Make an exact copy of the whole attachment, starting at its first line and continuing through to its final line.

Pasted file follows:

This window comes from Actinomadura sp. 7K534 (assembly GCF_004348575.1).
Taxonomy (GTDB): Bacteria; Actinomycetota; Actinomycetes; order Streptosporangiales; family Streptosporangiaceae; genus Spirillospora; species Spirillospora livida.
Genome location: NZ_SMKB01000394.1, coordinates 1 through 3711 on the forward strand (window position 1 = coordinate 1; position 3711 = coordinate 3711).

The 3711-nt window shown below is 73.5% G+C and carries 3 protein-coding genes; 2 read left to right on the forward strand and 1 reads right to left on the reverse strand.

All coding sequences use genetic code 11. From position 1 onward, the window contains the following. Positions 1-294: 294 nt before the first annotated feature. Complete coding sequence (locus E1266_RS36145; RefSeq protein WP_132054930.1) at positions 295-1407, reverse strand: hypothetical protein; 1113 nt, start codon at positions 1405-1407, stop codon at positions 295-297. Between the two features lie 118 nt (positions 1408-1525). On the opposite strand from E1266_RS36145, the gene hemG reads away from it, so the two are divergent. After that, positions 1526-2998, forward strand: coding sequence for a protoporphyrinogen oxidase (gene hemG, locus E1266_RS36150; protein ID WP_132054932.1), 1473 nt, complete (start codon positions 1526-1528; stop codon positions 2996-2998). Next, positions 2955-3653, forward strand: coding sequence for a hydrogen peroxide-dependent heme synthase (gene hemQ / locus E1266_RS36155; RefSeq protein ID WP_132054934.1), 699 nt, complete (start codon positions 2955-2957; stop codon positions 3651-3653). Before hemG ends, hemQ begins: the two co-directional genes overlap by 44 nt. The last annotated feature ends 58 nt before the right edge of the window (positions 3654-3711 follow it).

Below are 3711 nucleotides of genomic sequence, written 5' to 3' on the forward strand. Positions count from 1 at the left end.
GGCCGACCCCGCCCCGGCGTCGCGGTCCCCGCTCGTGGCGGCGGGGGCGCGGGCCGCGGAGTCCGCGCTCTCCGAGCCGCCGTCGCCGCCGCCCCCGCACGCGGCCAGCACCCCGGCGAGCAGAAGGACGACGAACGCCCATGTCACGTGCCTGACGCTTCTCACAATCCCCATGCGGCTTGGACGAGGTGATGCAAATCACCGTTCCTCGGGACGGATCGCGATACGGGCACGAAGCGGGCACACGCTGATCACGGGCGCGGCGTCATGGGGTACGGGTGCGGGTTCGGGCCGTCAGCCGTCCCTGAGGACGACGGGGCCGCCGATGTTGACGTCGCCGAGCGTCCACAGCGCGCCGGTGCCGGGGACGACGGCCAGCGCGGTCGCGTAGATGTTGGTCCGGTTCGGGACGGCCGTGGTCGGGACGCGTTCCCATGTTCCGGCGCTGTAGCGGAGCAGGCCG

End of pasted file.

This window comes from Actinomadura sp. 7K534 (assembly GCF_004348575.1).
Taxonomy (GTDB): Bacteria; Actinomycetota; Actinomycetes; order Streptosporangiales; family Streptosporangiaceae; genus Spirillospora; species Spirillospora livida.
Genome location: NZ_SMKB01000394.1, coordinates 1 through 3711 on the forward strand (window position 1 = coordinate 1; position 3711 = coordinate 3711).

The 3711-nt window shown below is 73.5% G+C and carries 3 protein-coding genes; 2 read left to right on the forward strand and 1 reads right to left on the reverse strand.

All coding sequences use genetic code 11. From position 1 onward, the window contains the following. Positions 1-294: 294 nt before the first annotated feature. Complete coding sequence (locus E1266_RS36145; RefSeq protein WP_132054930.1) at positions 295-1407, reverse strand: hypothetical protein; 1113 nt, start codon at positions 1405-1407, stop codon at positions 295-297. Between the two features lie 118 nt (positions 1408-1525). On the opposite strand from E1266_RS36145, the gene hemG reads away from it, so the two are divergent. After that, positions 1526-2998, forward strand: coding sequence for a protoporphyrinogen oxidase (gene hemG, locus E1266_RS36150; protein ID WP_132054932.1), 1473 nt, complete (start codon positions 1526-1528; stop codon positions 2996-2998). Next, positions 2955-3653, forward strand: coding sequence for a hydrogen peroxide-dependent heme synthase (gene hemQ / locus E1266_RS36155; RefSeq protein ID WP_132054934.1), 699 nt, complete (start codon positions 2955-2957; stop codon positions 3651-3653). Before hemG ends, hemQ begins: the two co-directional genes overlap by 44 nt. The last annotated feature ends 58 nt before the right edge of the window (positions 3654-3711 follow it).

Below are 3711 nucleotides of genomic sequence, written 5' to 3' on the forward strand. Positions count from 1 at the left end.
GGCCGACCCCGCCCCGGCGTCGCGGTCCCCGCTCGTGGCGGCGGGGGCGCGGGCCGCGGAGTCCGCGCTCTCCGAGCCGCCGTCGCCGCCGCCCCCGCACGCGGCCAGCACCCCGGCGAGCAGAAGGACGACGAACGCCCATGTCACGTGCCTGACGCTTCTCACAATCCCCATGCGGCTTGGACGAGGTGATGCAAATCACCGTTCCTCGGGACGGATCGCGATACGGGCACGAAGCGGGCACACGCTGATCACGGGCGCGGCGTCATGGGGTACGGGTGCGGGTTCGGGCCGTCAGCCGTCCCTGAGGACGACGGGGCCGCCGATGTTGACGTCGCCGAGCGTCCACAGCGCGCCGGTGCCGGGGACGACGGCCAGCGCGGTCGCGTAGATGTTGGTCCGGTTCGGGACGGCCGTGGTCGGGACGCGTTCCCATGTTCCGGCGCTGTAGCGGAGCAGGCCG